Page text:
Psychiatric Residential Treatment Network of Services

Call For Admissions & Referrals 1.877.845.5235

Finding the Right Depression Medication

Schizophrenia Insights

Finding the Right Depression Medication

 

 

A Copyright Harvard Health Publications

 

STAR*D results still provide useful guidance

In spite of the variety of medication options now available, major depression remains a challenging disease to treat. Only about half of adult patients respond to the first antidepressant prescribed, with only one-third achieving remission.

When symptoms are not adequately relieved by the first antidepressant, patients and their clinicians face a difficult decision. Although two broad strategies exist, switching to a new drug or augmenting the first drug with a second, the better strategy for any patient is challenging.

The Sequenced Treatment Alternatives to Relieve Depression (STAR*D) study is still one of the largest prospective study of successive treatment options ever conducted. The study enrolled 3,671 patients at 41 sites nationwide (23 psychiatric clinics and 18 primary care clinics). The design was intended to mimic real-world practice, where nearly half of patients with major depression receive their care from primary care physicians, and where the first treatment offered may not work.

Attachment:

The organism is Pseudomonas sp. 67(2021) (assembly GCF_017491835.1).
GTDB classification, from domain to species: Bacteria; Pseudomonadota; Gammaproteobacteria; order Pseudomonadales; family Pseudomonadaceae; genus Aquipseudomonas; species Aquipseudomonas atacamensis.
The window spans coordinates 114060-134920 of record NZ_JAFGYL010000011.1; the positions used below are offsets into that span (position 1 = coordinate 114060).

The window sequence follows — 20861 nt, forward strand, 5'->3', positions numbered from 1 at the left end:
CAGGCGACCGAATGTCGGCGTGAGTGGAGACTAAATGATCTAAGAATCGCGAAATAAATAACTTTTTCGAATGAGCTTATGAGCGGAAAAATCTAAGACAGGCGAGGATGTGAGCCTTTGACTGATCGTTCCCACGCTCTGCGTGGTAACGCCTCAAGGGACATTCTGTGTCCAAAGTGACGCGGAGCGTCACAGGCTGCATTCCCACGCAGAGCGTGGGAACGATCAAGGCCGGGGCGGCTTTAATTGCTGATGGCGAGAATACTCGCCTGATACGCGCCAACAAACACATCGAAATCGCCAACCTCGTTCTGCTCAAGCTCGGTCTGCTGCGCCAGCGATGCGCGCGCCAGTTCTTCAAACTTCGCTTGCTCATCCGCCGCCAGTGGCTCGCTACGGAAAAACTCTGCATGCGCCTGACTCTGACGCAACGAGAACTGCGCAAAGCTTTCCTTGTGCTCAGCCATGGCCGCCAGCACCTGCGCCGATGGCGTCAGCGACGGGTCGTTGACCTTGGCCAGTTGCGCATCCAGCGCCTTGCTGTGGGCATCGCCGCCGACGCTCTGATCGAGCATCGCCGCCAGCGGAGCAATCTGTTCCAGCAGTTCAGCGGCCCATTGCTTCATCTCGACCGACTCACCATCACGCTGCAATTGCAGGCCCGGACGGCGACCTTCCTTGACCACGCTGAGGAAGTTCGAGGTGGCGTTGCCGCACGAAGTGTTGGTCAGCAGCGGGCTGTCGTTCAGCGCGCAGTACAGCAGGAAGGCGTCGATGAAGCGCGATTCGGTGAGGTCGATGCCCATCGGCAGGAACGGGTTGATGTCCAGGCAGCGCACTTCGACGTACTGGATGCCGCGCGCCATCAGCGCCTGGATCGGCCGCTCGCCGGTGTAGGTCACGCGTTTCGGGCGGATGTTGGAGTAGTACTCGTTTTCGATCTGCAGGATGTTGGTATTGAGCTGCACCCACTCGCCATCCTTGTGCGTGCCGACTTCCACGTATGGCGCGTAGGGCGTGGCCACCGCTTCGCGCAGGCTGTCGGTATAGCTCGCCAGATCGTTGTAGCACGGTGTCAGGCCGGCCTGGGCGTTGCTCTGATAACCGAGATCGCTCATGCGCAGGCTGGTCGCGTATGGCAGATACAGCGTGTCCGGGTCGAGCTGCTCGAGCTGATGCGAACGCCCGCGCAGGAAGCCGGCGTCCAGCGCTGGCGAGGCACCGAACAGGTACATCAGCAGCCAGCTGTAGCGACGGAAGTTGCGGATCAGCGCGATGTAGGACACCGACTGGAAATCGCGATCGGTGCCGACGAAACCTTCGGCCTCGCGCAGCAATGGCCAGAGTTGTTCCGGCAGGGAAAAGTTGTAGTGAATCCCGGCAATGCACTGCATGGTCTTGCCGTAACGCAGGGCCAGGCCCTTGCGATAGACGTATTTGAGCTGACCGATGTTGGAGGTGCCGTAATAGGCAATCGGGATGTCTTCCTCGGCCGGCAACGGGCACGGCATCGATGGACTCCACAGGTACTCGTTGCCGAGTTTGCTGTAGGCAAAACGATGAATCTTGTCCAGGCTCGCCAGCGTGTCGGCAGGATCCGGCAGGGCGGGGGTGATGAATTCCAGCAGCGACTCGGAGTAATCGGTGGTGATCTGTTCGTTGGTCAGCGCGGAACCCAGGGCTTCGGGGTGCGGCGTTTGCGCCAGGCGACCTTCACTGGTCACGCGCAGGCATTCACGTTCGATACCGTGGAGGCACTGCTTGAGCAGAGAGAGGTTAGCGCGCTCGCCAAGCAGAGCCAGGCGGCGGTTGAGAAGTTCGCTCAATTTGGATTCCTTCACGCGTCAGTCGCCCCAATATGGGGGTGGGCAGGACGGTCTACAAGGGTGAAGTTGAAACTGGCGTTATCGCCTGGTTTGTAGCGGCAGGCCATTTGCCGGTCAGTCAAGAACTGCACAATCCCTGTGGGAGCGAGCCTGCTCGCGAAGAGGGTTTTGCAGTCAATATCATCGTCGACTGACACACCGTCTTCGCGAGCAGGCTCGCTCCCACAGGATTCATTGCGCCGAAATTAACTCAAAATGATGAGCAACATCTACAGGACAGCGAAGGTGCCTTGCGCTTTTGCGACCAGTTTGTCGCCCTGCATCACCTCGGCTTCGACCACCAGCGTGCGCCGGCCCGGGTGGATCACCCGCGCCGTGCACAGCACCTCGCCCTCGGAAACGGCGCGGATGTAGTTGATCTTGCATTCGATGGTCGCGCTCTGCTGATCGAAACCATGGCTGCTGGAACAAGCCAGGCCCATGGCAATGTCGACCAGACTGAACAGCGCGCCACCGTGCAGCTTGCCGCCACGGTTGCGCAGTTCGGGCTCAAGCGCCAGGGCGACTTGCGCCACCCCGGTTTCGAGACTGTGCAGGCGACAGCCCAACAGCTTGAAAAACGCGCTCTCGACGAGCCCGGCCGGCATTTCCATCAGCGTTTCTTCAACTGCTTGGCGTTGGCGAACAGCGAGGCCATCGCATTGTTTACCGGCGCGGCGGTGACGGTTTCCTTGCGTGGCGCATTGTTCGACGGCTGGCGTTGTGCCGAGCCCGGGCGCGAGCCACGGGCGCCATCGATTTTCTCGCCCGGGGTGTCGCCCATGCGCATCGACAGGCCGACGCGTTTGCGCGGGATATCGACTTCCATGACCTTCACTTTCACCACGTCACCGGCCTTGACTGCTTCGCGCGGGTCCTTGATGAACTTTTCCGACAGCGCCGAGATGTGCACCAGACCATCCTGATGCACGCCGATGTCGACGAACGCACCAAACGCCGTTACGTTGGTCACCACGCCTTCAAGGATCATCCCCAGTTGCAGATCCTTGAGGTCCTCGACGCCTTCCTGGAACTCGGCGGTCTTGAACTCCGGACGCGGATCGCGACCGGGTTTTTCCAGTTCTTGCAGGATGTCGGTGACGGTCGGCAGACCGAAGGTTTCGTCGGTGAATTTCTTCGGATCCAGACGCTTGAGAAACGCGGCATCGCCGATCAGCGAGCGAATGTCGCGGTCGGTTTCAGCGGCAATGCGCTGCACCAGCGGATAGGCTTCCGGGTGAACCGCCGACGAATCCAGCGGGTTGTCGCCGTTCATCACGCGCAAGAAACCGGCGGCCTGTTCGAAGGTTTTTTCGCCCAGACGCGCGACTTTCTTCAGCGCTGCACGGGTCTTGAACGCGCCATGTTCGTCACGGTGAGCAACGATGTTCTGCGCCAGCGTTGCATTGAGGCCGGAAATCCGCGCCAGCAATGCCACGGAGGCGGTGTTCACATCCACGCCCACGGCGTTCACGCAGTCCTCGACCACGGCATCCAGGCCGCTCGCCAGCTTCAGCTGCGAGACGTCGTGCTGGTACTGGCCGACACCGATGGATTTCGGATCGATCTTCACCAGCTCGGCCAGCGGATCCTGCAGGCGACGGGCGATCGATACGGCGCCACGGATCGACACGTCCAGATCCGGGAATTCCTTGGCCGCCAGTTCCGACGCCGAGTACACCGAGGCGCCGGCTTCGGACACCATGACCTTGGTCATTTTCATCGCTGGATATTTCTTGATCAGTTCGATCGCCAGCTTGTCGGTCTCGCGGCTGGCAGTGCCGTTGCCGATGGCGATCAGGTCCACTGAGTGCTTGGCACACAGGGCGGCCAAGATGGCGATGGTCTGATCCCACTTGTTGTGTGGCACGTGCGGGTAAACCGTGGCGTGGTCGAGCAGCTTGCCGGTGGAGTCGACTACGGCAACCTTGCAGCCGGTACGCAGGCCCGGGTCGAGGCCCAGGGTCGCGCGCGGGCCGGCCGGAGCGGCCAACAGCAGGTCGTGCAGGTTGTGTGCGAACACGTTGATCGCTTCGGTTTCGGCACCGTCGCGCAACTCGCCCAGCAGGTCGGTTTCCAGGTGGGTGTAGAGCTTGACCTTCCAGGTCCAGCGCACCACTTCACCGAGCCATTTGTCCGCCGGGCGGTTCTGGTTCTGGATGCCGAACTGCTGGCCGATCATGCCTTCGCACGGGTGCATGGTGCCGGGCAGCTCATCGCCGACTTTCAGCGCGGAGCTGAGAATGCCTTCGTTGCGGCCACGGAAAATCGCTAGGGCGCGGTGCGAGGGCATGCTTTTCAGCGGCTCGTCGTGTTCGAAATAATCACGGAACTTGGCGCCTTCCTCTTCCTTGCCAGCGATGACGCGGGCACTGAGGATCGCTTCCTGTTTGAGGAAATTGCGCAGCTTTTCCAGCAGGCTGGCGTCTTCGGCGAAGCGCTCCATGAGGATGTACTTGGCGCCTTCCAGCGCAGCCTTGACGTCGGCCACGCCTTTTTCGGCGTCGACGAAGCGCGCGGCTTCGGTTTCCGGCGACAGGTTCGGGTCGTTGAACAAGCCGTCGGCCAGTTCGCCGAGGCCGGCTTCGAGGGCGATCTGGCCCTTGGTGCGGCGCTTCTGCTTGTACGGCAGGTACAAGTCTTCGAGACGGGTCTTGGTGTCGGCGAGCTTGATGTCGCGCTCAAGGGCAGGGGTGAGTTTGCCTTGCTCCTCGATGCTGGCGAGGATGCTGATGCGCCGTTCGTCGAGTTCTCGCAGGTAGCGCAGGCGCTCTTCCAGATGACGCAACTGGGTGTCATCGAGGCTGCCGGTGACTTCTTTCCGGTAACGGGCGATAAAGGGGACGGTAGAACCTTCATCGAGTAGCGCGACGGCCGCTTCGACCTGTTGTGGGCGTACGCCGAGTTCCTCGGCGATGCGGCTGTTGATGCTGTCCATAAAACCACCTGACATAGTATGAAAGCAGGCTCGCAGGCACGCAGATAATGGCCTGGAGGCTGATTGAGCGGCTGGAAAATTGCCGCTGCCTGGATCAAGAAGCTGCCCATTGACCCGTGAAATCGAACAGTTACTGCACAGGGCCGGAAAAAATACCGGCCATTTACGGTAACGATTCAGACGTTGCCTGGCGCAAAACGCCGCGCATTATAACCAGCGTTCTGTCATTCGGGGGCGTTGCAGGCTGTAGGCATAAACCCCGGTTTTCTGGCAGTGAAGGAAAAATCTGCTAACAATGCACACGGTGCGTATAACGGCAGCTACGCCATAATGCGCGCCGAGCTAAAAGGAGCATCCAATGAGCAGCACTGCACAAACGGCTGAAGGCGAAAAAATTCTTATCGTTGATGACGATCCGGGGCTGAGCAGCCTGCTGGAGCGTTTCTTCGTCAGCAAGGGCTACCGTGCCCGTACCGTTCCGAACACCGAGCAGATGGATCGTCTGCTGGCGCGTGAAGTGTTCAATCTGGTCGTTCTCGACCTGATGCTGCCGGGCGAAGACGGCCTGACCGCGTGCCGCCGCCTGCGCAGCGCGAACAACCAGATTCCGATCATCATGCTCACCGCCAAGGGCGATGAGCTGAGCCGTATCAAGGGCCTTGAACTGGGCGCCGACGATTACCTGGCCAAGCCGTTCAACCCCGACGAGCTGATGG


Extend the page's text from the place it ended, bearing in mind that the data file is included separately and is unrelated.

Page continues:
STAR*D results indicated that, with persistent trial and error to find the right medication, nearly seven in 10 adult patients with major depression will eventually find a treatment that works (see table). However, the study also made clear what many clinicians and patients know from experience: remission becomes much harder to achieve after two medication trials have failed.

Patients progressed from one level to the next if their symptoms were not adequately relieved after 14 weeks of a particular treatment.
Study arm Treatment options Cumulative remission rates
Level 1 Citalopram (Celexa) 33%
Level 2 Switch to bupropion (Wellbutrin), sertraline (Zoloft), venlafaxine (Effexor), or cognitive therapy Augment citalopram with bupropion, buspirone (BuSpar), or cognitive therapy 57%
Level 3 Stop current therapy and switch to mirtazapine (Remeron) or nortriptyline (Pamelor) Augment current therapy with lithium or T3 thyroid hormone (Cytomel) 63%
Level 4 Stop current therapy and receive tranylcypromine (Parnate) or mirtazapine plus venlafaxine 67%

Initial considerations